Spain Has a Decision to Make About Iker Casillas

Following Spain’s 1-5 defeat to a marauding a Netherlands side on Friday, team captain and most-capped player Iker Casillas took responsibility for his team’s terrible start to their title defense.

“The first thing I have to do is offer a mea culpa,” Casillas stated after the game. “This is the worst performance of my career. We have to say sorry. Holland were very good, we were the complete opposite. Sometimes it’s good for things like this to happen so that you can react but we have to react now.”

With only two league appearances for Real Madrid this season, Spain Coach Vincente del Bosque showed plenty of faith in Casillas by keeping him in the starting XI ahead of two other world-class goal keepers, who seemed to be in better form than the successful veteran. Now with hindsight it seems like that faith may damage la Roja’s chances of advancing into the knockout phases.

Though the Spanish defense and midfield should also shoulder some blame for the heavy loss. The 33-year-old’s heavy first touch to gift Robin Van Persie his second goal of the game, along with his failed frantic scramble to stop Arjen Robben scoring his brace, seemed like a far cry from a player who is widely acknowledged as one of the most talented and decorated stoppers of his generation.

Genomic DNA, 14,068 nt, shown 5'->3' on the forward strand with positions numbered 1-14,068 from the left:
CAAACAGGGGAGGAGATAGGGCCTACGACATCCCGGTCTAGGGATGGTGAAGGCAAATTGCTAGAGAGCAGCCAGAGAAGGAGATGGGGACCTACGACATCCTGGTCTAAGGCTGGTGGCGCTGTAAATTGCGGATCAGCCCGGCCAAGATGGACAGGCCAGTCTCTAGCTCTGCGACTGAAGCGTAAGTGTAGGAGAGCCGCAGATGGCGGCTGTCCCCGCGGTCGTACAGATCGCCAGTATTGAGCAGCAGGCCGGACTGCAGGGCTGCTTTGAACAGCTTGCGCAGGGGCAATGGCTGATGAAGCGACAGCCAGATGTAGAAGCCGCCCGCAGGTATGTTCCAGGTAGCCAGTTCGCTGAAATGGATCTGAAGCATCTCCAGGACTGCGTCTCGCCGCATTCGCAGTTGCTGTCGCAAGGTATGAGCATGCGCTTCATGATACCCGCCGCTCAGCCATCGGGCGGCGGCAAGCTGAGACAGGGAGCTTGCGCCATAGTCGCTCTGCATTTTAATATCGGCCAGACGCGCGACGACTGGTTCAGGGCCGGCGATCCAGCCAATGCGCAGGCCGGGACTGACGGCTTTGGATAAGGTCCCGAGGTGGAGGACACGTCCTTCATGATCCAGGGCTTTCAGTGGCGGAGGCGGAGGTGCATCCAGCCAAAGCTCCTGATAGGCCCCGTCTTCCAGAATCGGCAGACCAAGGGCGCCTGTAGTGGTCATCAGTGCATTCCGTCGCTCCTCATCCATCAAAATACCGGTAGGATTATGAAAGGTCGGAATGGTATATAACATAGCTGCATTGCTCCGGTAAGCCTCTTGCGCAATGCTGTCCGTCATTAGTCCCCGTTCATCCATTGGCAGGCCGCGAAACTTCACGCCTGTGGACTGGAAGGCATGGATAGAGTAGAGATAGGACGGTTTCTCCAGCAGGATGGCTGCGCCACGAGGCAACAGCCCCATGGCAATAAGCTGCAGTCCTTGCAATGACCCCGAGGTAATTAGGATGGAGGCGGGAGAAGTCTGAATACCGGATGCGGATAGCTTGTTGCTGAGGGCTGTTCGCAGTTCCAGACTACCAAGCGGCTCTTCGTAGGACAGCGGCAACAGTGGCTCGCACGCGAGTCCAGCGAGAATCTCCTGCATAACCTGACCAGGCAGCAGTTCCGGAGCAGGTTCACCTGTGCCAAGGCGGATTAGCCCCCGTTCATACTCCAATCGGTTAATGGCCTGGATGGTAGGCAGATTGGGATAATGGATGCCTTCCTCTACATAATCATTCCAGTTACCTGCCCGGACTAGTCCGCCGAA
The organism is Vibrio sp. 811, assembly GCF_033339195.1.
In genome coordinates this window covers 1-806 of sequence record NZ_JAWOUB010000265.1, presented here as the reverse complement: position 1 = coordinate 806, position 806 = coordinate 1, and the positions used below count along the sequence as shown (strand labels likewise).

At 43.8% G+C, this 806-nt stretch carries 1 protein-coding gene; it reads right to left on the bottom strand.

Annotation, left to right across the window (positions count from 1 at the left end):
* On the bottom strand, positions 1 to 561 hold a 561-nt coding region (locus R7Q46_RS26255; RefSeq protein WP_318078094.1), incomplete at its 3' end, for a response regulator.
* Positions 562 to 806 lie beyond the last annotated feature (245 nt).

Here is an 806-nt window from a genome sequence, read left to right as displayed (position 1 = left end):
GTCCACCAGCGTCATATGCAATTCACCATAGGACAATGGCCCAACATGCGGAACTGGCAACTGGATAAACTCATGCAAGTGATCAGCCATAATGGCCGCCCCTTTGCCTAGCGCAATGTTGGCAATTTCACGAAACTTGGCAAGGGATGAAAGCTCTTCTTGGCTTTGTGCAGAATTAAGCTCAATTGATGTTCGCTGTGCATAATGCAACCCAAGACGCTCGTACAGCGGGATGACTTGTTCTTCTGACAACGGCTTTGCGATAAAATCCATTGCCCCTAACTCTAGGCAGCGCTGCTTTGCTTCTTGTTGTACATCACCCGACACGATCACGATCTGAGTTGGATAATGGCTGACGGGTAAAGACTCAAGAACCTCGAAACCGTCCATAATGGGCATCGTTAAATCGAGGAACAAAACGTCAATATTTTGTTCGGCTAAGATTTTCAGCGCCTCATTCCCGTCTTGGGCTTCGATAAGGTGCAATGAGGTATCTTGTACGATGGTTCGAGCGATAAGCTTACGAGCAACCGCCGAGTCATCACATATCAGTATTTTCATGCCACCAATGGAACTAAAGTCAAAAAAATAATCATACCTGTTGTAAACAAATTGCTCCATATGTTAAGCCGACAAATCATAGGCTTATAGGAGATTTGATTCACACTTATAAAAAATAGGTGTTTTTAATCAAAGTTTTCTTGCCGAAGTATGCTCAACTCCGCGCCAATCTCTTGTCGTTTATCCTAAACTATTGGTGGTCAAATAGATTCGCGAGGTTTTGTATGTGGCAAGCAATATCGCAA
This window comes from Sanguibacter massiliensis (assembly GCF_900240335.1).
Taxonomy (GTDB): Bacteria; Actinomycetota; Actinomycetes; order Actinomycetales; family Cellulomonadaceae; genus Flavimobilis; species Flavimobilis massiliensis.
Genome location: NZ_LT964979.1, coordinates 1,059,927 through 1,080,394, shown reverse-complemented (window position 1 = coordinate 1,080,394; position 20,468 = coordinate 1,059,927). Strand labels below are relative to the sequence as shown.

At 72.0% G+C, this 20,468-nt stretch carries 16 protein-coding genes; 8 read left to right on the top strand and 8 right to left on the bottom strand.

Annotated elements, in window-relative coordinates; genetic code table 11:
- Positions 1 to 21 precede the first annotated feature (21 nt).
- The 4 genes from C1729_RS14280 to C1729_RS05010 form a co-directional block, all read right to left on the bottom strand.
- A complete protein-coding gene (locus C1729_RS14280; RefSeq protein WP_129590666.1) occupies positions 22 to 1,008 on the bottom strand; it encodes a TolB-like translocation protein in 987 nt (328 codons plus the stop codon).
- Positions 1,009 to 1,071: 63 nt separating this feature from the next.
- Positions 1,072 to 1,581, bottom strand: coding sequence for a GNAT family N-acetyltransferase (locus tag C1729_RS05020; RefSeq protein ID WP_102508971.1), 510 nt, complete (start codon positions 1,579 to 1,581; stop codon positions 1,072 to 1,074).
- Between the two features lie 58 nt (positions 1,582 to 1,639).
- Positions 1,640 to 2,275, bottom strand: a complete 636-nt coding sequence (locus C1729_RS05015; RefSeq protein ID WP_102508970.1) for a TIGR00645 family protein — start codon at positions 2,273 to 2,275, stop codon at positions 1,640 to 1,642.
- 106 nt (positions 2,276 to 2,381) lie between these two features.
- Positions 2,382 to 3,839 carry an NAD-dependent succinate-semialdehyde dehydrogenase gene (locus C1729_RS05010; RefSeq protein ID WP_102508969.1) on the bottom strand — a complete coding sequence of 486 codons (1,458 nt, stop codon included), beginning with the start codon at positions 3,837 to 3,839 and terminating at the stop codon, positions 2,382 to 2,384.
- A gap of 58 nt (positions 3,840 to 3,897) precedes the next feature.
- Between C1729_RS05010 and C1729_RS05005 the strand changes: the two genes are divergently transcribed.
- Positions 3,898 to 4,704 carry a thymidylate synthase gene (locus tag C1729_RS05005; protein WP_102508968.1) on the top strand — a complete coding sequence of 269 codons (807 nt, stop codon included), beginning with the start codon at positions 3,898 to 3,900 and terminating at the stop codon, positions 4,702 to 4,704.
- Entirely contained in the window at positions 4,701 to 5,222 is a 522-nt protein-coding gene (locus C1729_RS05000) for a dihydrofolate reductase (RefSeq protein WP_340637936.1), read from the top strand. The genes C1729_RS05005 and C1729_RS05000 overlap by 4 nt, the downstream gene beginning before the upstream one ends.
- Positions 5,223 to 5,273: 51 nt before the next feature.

The Spanish defense and midfield should also shoulder some blame for the heavy loss.  Del Bosque echoed this when he came to the defense of his captain after the game, saying this: “Defeats happen as a result of weaknesses in the entire squad, but least of all because of the performance of Iker Casillas.”

In 2010 Spain overcame the setback of losing its first group game 0-1 to Switzerland, becoming the first side to do so and then go onto win the World Cup. For a side which hadn’t conceded five goals in an international since 1963 though, this time the route to the trophy seems far bleaker.

Casillas’ quick rise from a 21-year-old understudy to the Spanish starting XI is on every decent freak injury piece you’ll come across. Before the 2002 World Cup, then-first choice ‘keeper Santiago Cañizares dropped a bottle of aftershave on his foot and severed a tendon, ruling him out of the tournament. Casillas’ performance as the competition’s youngest starting keeper was so impressive that his place has never been in doubt, up until recently.

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One Response

  1. Brian June 16, 2014

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